- involuntary turnover rates: Involuntary turnover represents employees who were either fired or laid off. While some involuntary turnover may be necessary due to downsizing, a high level could signify a poor recruitment process. Again, it’s important to split this metric into sub reason codes to ensure you get enough granularity on why people are being terminated.
These are just a few of the essential HR metrics that you can track. It is crucial to also prioritize and measure Diversity and Inclusion at every stage. To achieve this, you can dissect many of these metrics based on different demographic groups such as women, people with disabilities, and ethnic minorities. For instance, you can analyze the turnover rate specifically for women or the application rate for baby boomers.
how to choose the right metrics for your organization?
Today’s technology makes it easier than ever to track and analyze your people data. It can also make it difficult to determine which metrics work best for your company. Unfortunately, there is no one-size-fits-all when it comes to HR metrics. Rather, you must create a customized strategy that works best for your company.
There are several things to keep in mind when creating a strategy for using HR metrics.
overall company mission and vision
First and foremost, your strategy for using HR metrics must align with your company’s overall mission and vision. For example, if your company has a mission of diversity and inclusion, you must use metrics that allow you to track the efficiency of your DEI programs. Your HR department should work closely with company leaders to ensure they understand company expectations.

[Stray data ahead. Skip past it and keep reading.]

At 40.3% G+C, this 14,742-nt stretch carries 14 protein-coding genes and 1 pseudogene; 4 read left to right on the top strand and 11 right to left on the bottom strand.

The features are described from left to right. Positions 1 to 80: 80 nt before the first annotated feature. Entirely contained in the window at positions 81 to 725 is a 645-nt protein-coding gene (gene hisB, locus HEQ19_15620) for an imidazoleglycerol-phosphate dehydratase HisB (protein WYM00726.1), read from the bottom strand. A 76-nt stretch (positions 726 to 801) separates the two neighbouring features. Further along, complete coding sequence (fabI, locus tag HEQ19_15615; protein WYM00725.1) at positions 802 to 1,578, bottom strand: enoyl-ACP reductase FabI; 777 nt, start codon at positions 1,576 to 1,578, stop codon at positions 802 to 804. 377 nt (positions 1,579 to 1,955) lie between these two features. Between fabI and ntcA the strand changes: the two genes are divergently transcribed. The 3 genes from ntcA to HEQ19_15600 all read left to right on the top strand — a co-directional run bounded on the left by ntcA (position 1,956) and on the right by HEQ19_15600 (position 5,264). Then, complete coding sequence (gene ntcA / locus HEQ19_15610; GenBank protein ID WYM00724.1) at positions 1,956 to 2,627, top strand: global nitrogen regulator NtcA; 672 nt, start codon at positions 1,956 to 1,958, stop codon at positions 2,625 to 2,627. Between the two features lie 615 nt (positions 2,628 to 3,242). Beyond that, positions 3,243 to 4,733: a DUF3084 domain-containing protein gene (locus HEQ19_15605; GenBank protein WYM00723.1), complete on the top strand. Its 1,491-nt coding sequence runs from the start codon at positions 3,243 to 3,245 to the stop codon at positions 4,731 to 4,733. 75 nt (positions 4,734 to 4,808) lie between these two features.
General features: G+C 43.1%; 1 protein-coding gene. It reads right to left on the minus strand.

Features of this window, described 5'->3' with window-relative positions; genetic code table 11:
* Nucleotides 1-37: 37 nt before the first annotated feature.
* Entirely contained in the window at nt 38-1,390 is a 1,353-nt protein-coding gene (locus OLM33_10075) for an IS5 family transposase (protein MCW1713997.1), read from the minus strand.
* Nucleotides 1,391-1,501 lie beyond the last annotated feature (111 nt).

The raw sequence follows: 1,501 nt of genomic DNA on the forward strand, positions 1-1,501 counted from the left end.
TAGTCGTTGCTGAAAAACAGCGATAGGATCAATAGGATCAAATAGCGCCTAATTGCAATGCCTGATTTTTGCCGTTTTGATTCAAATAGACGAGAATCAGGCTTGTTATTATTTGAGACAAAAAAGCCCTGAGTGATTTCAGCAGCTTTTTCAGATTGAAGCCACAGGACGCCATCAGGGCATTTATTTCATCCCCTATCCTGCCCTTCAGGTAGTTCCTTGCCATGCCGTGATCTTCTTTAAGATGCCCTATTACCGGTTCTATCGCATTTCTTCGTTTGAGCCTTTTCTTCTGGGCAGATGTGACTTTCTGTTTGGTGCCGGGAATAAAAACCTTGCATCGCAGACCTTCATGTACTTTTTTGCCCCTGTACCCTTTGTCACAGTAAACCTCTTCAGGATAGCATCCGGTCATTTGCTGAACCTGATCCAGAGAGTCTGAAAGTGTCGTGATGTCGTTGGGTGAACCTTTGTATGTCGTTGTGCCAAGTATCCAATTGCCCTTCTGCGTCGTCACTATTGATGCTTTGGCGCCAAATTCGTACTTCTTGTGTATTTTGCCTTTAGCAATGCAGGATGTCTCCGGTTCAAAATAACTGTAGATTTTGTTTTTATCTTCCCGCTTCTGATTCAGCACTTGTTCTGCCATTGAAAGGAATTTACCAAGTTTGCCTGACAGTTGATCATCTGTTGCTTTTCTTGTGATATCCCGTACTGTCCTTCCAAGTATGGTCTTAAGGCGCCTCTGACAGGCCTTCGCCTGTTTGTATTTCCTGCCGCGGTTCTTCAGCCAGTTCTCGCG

HR goals and objectives
It should go without saying but don’t forget to match your strategy for HR metrics with your HR goals and objectives as well as other organizational context, such as your company structure and size. It can be easy to get caught up in collecting and analyzing all this data that you forget the main purpose of tracking outcomes. For example, if your primary goal is acquiring skilled talent, using metrics from the first three stages of the employee life cycle are most helpful.
When choosing the right HR metrics for your organization, you must factor in your industry. Consider which metrics are the most relevant and meaningful to your industry, context and purpose. In other words, determine which metrics you can measure and analyze to improve workplace practices, solve specific problems or gain valuable insights.
Choosing the right metrics for your organization isn’t just a one-time process. Instead, you must frequently review your current HR metrics to ensure they still align with your company’s mission and vision, meet industry standards and help your organization meet its goals and objectives.